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Re: TR3 Thermostat

To: "George P. Richardson" <>
Subject: Re: TR3 Thermostat
From: Michael Marr <>
Date: Thu, 27 Feb 1997 10:51:22 -0600
Cc: Triumph Mailing List <triumphs@Autox.Team.Net>
Organization: A&C Enercom
References: <> <>
George P. Richardson wrote:
> wrote:
> >
> > In a message dated 97-02-25 00:46:01 EST,
> > (John Haynes) writes:
> >
> > <<  The paramount reason for
> >  overheating in a TR2,3,4 is a non stock thermostat or no thermostat.
> >  TeriAnn"s description of it is exactly correct. However I must disagree 
> >  her statement "the longer the water is in contact with the radiator 
> >  the more heat can be transfered. Without the restriction of the thermostat
> >  slowing down the coolant flow , the coolent just may not have enough 
> >  time to transfer much heat." This statement conveys the mistaken idea that
> >  by restricting  the flow the engine will run cooler. What actually happens
> >  is, if the flow is slowed in passing through the radiator, the flow through
> >  the engine is slowed, the longer the water stays in the engine, the hotter
> >  it gets.
> >  Sam Haynes 59 TR3 Original Owner >>
> >
> > Sam;
> > I'm now lost on this one.  You  agree that one reason for overheating is the
> > absence of a thermostat, but you disagree with the theory that the 
> > functions as a physical barrier to slow coolant down and allow more heat
> > transfer ?  Why does the absence of a thermostat result in overheating then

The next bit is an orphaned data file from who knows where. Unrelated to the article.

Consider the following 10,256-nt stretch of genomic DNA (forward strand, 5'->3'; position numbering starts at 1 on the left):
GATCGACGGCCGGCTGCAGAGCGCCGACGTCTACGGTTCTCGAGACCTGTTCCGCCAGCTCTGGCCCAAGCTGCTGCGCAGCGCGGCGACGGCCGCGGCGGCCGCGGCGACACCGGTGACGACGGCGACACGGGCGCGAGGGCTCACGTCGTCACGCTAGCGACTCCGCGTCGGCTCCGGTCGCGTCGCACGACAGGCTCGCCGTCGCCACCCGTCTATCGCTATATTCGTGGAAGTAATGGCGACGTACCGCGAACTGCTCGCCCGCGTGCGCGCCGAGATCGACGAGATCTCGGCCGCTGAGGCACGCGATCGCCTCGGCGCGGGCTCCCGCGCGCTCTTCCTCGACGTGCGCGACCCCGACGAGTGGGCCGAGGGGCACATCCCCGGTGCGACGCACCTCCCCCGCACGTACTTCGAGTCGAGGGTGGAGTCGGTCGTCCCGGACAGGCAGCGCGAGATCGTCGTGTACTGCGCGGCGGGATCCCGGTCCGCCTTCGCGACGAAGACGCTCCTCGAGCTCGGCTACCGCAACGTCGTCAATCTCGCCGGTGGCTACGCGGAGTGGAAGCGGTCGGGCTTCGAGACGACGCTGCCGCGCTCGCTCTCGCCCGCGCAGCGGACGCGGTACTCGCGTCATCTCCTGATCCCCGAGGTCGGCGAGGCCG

> > ??
> >
> > Bob Paul
> > TS45738L"O"
> > TS7280L
> Actually, the real reason is the *pressure* difference. The thermostat
> causes a change in pressure. The water in the radiator, before the
> thermostat, is under pressure from the water pump, forcing it to give up
> heat. The water after the thermostat, in the engine block has a lower
> pressure, allowing it to absorb heat. Substitute the appropriate parts
> of an automobile air confitioner for the water pump, radiator and engine
> block and you'll get the idea.
> George Richardson
> '57 TR3, TS15559L

George, you nearly got it right, but you are confusing a simple cooling
system with the refrigeration cycle.  The thermostat is NOT analogous to
a refrigeration expansion valve.  Here is my explanation for why
removing the thermostat can result in overheating.

First, we need to recognize that the boiling point of water changes as
its pressure increases.  At atmospheric pressure, the BP is 212 degF, as
we all know.  At 7 psig, the pressure of many cooling systems, the BP is
233 degF, according to my steam tables.  How is the radiator
pressurized?  In two ways.  First, the radiator cap is spring loaded to
limit pressure to 7 psig.  Second, the water pump develops pressure
within the radiator, this pressure being the result of the resistance to
flow provided by the radiator itself, the block, the hoses etc and the
THERMOSTAT.  The water pump is sized to overcome all of this resistance,
and, in so doing, develop pressure between the pump and the thermosat of
around 7 psig.  This enables the temperature in the radiator to run as
high as 233 degF without boiling the water.  NOW, if the thermostat is
removed, the pump has less resistance to overcome, so does not need to
develop as much pressure.  Thus, the boiling point of the fluid in the
radiator is reduced, and the liquid can then boil, reducing the heat
transfer rate between the liquid and the radiator.  This means that even
less heat is transfered from the fluid, allowing its temperature to
increase even further and the engine to overheat.  I could go into a
long description of film coefficients, etc. but we don't need to use the

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